I remember a line spoken by a character in Jonathan Franzen’s novel The Corrections that says, roughly, “I can’t wait to go to bed at night so I can wake up in the morning and have coffee.” I may not have the words exactly right, but I agree with the sentiment. In contrast, Henry Thoreau said that water is the only drink for the wise man. I have been at war with these two sentiments my whole life. (And if you throw beer into the mix, you have a three-way smackdown) I have tried at various times in my life to give up coffee, using tea instead as my morning fix. I love good tea, but nothing beats the thrill of coffee. Judith Warner, a columnist for The New York Times and a much more eloquent writer than me, wrote a great blog post on the joys of coffee. I wonder what humans did before coffee. How awake could I become without coffee? But these are idle thoughts. With two small children and a demanding job, I’d decompose into a puddle of goo without my coffee. Someday I might be free of the brown, bitter beast, but for the time being, I’ll look upon my morning coffee as a joy rather than a shackle.
Sorry to go all all Tanzan on you like that, but sometimes a guy just needs to get away. Where did I go, you may ask? The easy, but untruthful answer would be to say something like “I was swimming in Walden Pond,” or “I was busy becoming a Buddhist, Rastafarian, Gospel-of-Thomas Christian.” (This might actually be true, since that’s about what I am) But the real answer is that for the longest time I just didn’t have anything to say. Frankly, I don’t know how these professional bloggers do it. Something new every day? My mind doesn’t work that way, I guess. But for the longest time, there was something missing in my life, and I realized it was creative expression. So I’m going to try a new tact, and perhaps be a little more experimental with this blog. Maybe I’ll throw in some poetry or a few more photographs. We shall see. I’m working on a few things right now that I’ll hopefully be able to share with you shortly. As I look out my window right now, I see snowflakes swirling down from the sky. It’s mid-March, and somehow these snowflakes seem unfair. This has been a cruel winter. I can’t afford to heat my tiny house, the front end of my ancient Accord is making scary noises, and my feet are always cold no matter how many pairs of Smartwools I put on. But I have my health, my family, my Buddha nature, and now, once again, I have my blog. Henry’s back from the woods.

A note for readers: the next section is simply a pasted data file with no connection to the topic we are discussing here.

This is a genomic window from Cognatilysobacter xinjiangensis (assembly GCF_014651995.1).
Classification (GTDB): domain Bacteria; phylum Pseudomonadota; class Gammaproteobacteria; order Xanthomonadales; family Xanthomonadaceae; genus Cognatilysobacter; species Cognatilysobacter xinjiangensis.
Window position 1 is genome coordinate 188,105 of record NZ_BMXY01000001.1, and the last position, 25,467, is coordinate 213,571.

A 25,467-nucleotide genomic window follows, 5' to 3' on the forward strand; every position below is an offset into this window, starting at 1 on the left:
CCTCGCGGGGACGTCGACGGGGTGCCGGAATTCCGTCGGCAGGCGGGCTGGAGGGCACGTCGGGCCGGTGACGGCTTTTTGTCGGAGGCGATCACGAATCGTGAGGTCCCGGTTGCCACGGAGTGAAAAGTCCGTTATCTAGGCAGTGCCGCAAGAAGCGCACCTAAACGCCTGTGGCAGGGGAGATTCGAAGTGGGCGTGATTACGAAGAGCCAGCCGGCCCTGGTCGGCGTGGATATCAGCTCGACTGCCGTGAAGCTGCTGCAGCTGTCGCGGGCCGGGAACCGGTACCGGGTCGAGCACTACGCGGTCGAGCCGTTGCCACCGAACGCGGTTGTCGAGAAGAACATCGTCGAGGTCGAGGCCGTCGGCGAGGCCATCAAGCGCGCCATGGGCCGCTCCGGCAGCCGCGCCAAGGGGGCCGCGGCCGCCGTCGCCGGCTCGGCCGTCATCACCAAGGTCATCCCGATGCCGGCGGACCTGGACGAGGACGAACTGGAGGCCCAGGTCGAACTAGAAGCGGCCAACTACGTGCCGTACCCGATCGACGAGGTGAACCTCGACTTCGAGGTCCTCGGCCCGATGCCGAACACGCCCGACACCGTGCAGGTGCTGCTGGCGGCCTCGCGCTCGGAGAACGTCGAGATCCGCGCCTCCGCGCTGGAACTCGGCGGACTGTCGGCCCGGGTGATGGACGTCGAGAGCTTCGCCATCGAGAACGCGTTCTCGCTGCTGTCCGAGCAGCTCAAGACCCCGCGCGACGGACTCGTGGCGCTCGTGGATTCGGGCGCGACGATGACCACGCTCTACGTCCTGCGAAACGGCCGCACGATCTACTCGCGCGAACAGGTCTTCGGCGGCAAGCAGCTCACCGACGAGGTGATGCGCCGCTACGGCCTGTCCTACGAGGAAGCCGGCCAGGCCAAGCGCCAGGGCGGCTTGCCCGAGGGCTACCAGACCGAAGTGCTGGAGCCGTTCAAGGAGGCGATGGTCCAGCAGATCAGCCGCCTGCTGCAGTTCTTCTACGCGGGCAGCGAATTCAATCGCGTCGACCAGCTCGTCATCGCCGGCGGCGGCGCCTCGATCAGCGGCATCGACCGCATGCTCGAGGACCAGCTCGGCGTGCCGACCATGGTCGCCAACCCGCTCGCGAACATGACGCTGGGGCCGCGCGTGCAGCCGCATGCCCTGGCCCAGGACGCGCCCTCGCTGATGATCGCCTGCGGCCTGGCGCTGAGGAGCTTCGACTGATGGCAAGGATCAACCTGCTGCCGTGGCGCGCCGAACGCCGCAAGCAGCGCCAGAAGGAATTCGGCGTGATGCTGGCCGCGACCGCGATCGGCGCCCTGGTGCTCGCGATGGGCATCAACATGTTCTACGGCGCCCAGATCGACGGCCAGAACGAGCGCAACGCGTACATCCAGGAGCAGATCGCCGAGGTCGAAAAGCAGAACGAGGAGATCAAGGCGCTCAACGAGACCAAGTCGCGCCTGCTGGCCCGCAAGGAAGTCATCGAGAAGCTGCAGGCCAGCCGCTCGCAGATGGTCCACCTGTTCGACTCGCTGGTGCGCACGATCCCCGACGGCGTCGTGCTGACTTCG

When I started this little experiment, I made a vow to myself that I would never write the common “here’s what I did today” blog posts that seem to dominate so much of the blogosphere, unless, like some modern-day Aesop, I had some moral behind them. I’ve tried, sometimes not as eloquently as I would have liked, to use elements of my own daily existence to illustrate universal truths. Of course, these will always be my truths, not yours. You may agree or disagree. Whenever I start to criticize myself about my lack of clarity or spellbinding prose, I can always fall back on the excuse that it’s just a blog, not a PhD thesis. I’m sending these thoughts out to you there in the ether. Hopefully they will be useful to you. Although I don’t get many comments on my posts (and that’s OK) I do look at how many people, approximately, are reading my feed. Today I broke all records with 22. So, thank you, whoever you are. I’ll keep writing if you’ll keep reading.
All the answers to life’s questions can be found in Walden, by Henry David Thoreau. At least that’s my belief. We live in a complex, at times troubling world where it’s almost impossible to take to the woods and build your own cabin, like Thoreau did. Maybe this blog will be my virtual cabin. Instead of long-winded explanations about who I am and why I started this blog, I will hopefully just let the words speak for themselves. But I do hope that this blog will be categorized by just a few things. Good writing, utter lack of cynicism or sarcasm, and short posts on a wide variety of subjects. I hope you’ll enjoy this, and come back often. I’m sure it will take me awhile to understand this new world that I’ve created, but please have patience with me as I feel my way. Peace and happiness to you. As Henry said, “Surely joy is the condition of life.”